Global Warming: The Worst-Case Scenario
Although there are still many people who are skeptical about climate change, many respected scientists believe that we are already barreling toward the worst-case scenario. If you’ve felt like the last couple of summers have been particularly brutal, you might not be imagining things. The scientific consensus is that the changes are already underway, and that we’re just going to have to get used to these ever-increasing and widespread heat waves.
But the fact of the matter is that we haven’t seen anything yet. The little bit of warming that we’ve seen already is not far beyond the bounds of the normal climactic fluctuations, which is why so many people can still deny that it’s happening. But if the scientists are right, the changes are going to become undeniable within just a few years. And within the next century, global warming is going to become an earthshattering disaster, affecting virtually every aspect of life on Earth as we know it. And most of these changes will be tragic.
Dramatic temperature rise
For a long time, scientists were tentatively tossing around a figure of 6 degrees Celsius as a worst-case-scenario temperature rise over the next century. Although many models suggested that this rise was possible, few believed that it would actually happen—at least until now. As of 2010, the 6C rise seems all but unavoidable, and it could be even worse.
To give you an idea of how bad this 6C rise would be, toward the end of the last ice age, about 20 millennia ago, the earth temperature rose this much over 5,000 years—leading to a dramatic reshaping of the Earth’s surface, a widespread retreat of polar glaciers, and a 120-meter rise in sea level. If the scientists are right, we could be in for a change just as dramatic. Only this time it will occur over a century rather than 5,000 years. Are you ready for it?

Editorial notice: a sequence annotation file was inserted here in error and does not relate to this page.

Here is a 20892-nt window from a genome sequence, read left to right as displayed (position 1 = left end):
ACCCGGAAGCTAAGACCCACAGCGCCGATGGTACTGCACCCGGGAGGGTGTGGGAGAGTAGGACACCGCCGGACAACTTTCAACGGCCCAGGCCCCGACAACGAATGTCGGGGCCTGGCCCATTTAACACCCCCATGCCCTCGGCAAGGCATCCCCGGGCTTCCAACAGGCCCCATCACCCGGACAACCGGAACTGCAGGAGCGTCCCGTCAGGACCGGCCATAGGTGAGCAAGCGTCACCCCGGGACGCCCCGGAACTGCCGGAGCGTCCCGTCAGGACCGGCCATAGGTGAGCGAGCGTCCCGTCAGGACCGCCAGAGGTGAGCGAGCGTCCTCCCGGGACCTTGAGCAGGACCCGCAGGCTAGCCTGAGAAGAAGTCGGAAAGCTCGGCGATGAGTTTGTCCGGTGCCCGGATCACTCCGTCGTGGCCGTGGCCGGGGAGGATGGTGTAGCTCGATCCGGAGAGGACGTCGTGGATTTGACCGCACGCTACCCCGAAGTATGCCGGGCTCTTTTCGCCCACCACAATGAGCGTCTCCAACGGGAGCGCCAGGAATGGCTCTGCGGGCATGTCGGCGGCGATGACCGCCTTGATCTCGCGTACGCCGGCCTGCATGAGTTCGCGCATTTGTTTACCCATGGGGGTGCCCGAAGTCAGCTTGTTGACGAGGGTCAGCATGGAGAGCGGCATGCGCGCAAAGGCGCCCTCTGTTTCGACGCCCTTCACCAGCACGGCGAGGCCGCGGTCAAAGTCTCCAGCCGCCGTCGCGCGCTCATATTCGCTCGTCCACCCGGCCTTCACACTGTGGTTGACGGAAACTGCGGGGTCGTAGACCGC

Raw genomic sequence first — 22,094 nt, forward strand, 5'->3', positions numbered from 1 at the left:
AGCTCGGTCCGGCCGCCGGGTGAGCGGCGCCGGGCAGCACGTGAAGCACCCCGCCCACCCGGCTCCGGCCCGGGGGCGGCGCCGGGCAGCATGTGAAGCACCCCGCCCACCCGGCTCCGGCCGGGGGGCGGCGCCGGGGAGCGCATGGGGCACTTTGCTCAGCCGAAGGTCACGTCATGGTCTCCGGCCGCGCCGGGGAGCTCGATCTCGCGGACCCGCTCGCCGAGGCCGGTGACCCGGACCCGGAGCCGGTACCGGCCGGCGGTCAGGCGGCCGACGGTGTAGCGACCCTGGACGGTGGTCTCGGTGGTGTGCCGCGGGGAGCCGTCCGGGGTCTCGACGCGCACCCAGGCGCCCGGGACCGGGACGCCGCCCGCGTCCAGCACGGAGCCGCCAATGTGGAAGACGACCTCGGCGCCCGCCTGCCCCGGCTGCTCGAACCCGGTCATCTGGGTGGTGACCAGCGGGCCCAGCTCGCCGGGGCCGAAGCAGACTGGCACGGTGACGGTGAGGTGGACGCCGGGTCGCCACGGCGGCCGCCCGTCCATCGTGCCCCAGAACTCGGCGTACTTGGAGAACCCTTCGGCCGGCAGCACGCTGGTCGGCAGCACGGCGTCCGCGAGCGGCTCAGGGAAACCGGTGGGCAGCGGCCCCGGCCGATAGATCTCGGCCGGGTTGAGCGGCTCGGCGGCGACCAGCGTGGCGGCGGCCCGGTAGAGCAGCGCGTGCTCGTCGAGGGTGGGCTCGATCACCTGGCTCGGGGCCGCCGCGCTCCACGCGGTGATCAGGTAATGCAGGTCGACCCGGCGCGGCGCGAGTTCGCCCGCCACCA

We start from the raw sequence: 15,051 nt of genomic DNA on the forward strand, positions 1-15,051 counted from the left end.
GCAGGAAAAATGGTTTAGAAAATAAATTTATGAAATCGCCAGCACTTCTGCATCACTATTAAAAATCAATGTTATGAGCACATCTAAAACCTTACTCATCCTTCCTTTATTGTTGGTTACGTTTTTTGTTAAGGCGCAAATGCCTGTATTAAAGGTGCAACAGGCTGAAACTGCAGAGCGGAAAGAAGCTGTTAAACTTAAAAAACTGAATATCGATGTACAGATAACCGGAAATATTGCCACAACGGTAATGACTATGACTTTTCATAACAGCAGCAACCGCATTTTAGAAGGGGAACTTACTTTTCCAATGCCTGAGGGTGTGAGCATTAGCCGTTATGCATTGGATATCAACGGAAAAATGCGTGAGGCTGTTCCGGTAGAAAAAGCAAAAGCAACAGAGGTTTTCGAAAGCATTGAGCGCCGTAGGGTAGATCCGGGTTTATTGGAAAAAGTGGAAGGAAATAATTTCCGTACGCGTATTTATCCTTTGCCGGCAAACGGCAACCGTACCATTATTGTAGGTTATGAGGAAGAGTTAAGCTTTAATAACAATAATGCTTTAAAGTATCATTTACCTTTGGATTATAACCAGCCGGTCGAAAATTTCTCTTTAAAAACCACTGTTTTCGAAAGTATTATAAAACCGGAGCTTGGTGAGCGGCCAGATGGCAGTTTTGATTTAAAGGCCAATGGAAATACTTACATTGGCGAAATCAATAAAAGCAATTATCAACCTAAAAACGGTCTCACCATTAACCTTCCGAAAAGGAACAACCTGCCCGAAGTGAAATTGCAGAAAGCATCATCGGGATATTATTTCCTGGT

Worst-case scenario effects
If this 6C rise comes to pass, here are some of the things that could happen:
• Newly formed deserts wipe out many of the world’s major agricultural areas.
• Hundreds of millions of people are displaced when low-lying coastal areas are submerged. Many of the world’s great cities and cultural regions are forever lost under the water.
• Many of the world’s island nations become completely lost to rising sea levels.
• Most of the world’s plant and animal species go extinct.
• The oceans lose oxygen and turn stagnant, leading to the loss of most forms of water life.
• The atmosphere is plagued by methane fireballs, hurricanes of unimaginable size and ferocity, and dust storms that engulf the earth.
• In the end, humanity will be reduced to a few last survivors eking out a meager living near the poles. After a few more centuries, humanity will go extinct.
• In a few million years, with humans long gone, the earth returns to a state of health, with new plants and animals evolving from the few rugged species that managed to survive the difficult times.